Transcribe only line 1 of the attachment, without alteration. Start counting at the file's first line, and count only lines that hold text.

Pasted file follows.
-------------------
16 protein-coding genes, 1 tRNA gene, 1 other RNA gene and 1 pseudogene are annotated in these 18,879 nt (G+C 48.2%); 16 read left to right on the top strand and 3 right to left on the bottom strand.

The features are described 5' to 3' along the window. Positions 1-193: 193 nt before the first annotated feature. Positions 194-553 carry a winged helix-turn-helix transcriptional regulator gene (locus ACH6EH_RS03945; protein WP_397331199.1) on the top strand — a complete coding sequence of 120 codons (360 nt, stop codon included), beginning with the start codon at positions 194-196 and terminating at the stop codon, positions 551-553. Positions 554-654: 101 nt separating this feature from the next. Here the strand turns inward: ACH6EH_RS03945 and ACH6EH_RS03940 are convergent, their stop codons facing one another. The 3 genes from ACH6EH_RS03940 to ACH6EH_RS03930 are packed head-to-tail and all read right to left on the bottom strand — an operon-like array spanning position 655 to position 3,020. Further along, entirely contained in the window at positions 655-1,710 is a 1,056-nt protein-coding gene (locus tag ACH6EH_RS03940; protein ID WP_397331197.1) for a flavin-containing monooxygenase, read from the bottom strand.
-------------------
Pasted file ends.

16 protein-coding genes, 1 tRNA gene, 1 other RNA gene and 1 pseudogene are annotated in these 18,879 nt (G+C 48.2%); 16 read left to right on the top strand and 3 right to left on the bottom strand.